Rep. Marjorie Taylor Greene’s attempt to oust Johnson blocked and Miss Teen USA gives up her crown: Morning Rundown

President Joe Biden threatens to cut off Israel’s supply of offensive weapons if it invades Rafah. Stormy Daniels will be cross-examined in Donald Trump’s trial. And another pageant queen gives up her crown days after Miss USA stepped down.

Here’s what to know today.

Biden says U.S. won’t transfer offensive weapons if Israel invades Rafah

President Joe Biden said the United States would not supply Israel with weapons that could be used in population centers if its military invades Rafah. The move would mark a shift in American policy toward Israel, though Biden said Israel would remain “secure in terms of Iron Dome and their ability to respond to attacks.”

If the Israeli military launches a ground offensive in Rafah, his administration will not supply “weapons that have been used historically to deal with Rafah, to deal with cities,” Biden said in an interview yesterday on CNN, adding that U.S.-supplied bombs have killed Palestinian civilians. More than 1 million people are sheltering in Rafah after fleeing fighting elsewhere in the Gaza Strip.

Biden’s comments come a day after a senior administration official confirmed that the White House halted a shipment of offensive weapons last week. That decision left Benjamin Netanyahu’s government deeply frustrated, an Israeli official said.

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Israel has demanded that Rafah not be included in a cease-fire deal, according to one former and four current U.S. officials familiar with the discussions. An Israeli official denied that characterization.

Read the full story here.

A dramatic effort to oust Johnson is immediately blocked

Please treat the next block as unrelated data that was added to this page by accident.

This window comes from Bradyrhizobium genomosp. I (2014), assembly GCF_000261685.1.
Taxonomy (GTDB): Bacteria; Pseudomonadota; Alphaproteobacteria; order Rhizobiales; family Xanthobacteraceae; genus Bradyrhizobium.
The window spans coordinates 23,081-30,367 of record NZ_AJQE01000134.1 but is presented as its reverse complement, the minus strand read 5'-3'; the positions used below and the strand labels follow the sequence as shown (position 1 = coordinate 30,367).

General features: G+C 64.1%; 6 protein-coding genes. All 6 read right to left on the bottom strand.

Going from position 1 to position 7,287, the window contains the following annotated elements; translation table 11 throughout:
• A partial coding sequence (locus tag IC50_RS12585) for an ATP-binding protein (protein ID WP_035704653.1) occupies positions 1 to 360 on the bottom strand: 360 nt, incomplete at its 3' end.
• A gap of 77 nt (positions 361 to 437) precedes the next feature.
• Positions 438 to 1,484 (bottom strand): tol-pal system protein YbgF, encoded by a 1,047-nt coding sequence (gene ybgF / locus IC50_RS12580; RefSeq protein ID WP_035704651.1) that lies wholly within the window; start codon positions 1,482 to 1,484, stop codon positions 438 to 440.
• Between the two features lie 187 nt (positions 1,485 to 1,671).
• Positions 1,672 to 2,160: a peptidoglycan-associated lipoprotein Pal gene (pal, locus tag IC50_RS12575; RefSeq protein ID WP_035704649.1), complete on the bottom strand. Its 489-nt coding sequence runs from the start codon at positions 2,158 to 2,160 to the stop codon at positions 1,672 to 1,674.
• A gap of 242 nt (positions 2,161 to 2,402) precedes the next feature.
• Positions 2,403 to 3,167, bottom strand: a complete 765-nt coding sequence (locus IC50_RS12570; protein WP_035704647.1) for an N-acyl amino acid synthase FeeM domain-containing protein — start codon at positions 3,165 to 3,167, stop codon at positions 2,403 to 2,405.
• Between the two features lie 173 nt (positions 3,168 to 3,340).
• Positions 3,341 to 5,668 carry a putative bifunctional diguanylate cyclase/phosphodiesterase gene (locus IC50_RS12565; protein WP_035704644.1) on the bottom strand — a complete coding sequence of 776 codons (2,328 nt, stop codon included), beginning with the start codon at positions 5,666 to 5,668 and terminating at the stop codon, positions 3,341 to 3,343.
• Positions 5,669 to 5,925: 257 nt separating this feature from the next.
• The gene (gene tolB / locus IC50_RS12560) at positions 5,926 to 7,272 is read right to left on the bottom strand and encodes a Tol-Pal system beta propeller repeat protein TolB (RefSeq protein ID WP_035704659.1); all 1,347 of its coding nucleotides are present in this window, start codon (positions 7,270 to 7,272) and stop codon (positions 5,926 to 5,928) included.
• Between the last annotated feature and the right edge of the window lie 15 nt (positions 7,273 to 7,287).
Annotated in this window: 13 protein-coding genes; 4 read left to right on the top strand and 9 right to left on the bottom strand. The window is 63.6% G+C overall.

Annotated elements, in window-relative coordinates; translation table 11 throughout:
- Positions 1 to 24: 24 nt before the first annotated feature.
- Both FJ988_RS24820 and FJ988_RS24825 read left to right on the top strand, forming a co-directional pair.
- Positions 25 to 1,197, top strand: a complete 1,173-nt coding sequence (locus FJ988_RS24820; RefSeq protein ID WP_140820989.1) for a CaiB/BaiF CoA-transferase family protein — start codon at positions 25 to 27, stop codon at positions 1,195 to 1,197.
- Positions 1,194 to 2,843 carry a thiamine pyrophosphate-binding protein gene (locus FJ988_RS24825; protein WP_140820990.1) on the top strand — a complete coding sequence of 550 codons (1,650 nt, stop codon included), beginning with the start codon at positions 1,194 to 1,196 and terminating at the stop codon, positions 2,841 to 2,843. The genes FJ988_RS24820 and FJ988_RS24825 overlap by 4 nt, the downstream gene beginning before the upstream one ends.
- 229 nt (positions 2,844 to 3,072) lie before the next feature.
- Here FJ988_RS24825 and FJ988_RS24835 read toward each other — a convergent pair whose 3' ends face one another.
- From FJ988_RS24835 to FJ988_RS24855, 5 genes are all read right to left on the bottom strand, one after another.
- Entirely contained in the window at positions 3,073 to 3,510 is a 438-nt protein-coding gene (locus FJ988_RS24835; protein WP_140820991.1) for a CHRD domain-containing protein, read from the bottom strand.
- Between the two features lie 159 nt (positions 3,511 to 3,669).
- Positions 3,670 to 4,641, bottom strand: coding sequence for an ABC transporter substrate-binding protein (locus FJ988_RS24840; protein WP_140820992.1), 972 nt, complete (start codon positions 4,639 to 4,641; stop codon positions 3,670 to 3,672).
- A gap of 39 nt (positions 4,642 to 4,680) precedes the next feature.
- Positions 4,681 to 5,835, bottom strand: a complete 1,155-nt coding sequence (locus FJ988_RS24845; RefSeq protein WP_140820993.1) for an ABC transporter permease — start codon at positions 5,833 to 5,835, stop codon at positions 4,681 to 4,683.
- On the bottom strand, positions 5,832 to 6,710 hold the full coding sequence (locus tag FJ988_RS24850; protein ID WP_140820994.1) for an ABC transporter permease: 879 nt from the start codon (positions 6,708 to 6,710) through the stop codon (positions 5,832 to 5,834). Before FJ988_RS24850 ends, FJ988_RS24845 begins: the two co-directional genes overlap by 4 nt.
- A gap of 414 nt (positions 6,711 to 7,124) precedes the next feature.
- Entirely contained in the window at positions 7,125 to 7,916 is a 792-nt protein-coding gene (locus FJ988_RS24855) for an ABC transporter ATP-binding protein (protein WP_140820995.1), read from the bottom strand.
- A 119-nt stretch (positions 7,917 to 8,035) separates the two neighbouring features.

Brendan Smialowski / AFP – Getty Images

House Speaker Mike Johnson and his allies easily defeated an effort by Rep. Marjorie Taylor Greene to knock him from power, ending — for now — the threats against his speakership. The vote to kill Greene’s motion to vacate the speaker’s chair was swift, with 196 Republicans and 163 Democrats voting to kill it, versus the 11 Republicans and 32 Democrats who voted to move forward. Both Republicans and Democrats said they didn’t want a repeat of the three-week paralysis that came after then-Speaker Kevin McCarthy’s ouster last fall.

Johnson caught Greene’s ire after he worked with Democrats to help stave off a government shutdown, pushed through the renewal of a critical surveillance tool and passed billions of dollars in foreign aid to Ukraine after months of delays.

When Greene announced her motion to oust Johnson, her colleagues promptly booed her — and as it became clear she didn’t have the support to back her motion, she started dragging her feet. Here’s how the dramatic afternoon unfolded.

Daniels returns to the witness stand in Trump’s trial

Stormy Daniels is set to face more cross-examination today by Donald Trump’s defense attorneys in his hush money trial, two days after the adult film star detailed her 2006 tryst with him, which the former president has denied.

Trump attorney Susan Necheles began her cross-examination Tuesday by asking Daniels whether she hated Trump, to which Daniels answered, “Yes.” Necheles also suggested Daniels made up the encounter and a later incident involving a mysterious man who allegedly told her to “leave Trump alone.” Here’s what else to know about today’s trial.

It is not known who will be called to the witness stand after Daniels, though ex-Trump lawyer Michael Cohen is expected to testify at some point. Meanwhile, Trump has said he would “absolutely” testify in the case, but he has since softened his position. While he may be an “uncontrollable client,” as one criminal defense lawyer put it, he could offer some useful information.

Read more Trump coverage:

The Trump family’s impact on Florida’s Republican National Convention is growing with the selection of Barron Trump as an at-large delegate, marking the 18-year-old’s first step into the political arena.

as an at-large delegate, marking the 18-year-old’s first step into the political arena. Georgia’s state Court of Appeals said it will consider an appeal from Trump challenging the decision not to disqualify Fani Willis as the district attorney overseeing the 2020 election interference charges against him.

Federal officials find civil rights violations in Southlake schools, students’ lawyers say

Nitashia Johnson for NBC News